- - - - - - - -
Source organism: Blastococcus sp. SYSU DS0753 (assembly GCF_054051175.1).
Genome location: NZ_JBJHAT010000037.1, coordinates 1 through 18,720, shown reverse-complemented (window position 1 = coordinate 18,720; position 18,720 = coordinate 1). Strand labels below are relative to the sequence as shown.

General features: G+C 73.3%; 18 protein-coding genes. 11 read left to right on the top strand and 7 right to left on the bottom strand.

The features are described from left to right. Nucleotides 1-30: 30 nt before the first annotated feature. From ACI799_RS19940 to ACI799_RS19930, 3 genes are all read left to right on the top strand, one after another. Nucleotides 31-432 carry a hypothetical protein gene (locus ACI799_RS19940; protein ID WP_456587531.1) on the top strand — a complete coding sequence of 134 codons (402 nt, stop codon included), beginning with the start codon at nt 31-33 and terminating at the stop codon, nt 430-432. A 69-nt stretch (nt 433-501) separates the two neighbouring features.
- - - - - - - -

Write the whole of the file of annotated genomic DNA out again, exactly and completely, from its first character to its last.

Source organism: Blastococcus sp. SYSU DS0753 (assembly GCF_054051175.1).
Genome location: NZ_JBJHAT010000037.1, coordinates 1 through 18,720, shown reverse-complemented (window position 1 = coordinate 18,720; position 18,720 = coordinate 1). Strand labels below are relative to the sequence as shown.

General features: G+C 73.3%; 18 protein-coding genes. 11 read left to right on the top strand and 7 right to left on the bottom strand.

The features are described from left to right. Nucleotides 1-30: 30 nt before the first annotated feature. From ACI799_RS19940 to ACI799_RS19930, 3 genes are all read left to right on the top strand, one after another. Nucleotides 31-432 carry a hypothetical protein gene (locus ACI799_RS19940; protein ID WP_456587531.1) on the top strand — a complete coding sequence of 134 codons (402 nt, stop codon included), beginning with the start codon at nt 31-33 and terminating at the stop codon, nt 430-432. A 69-nt stretch (nt 433-501) separates the two neighbouring features.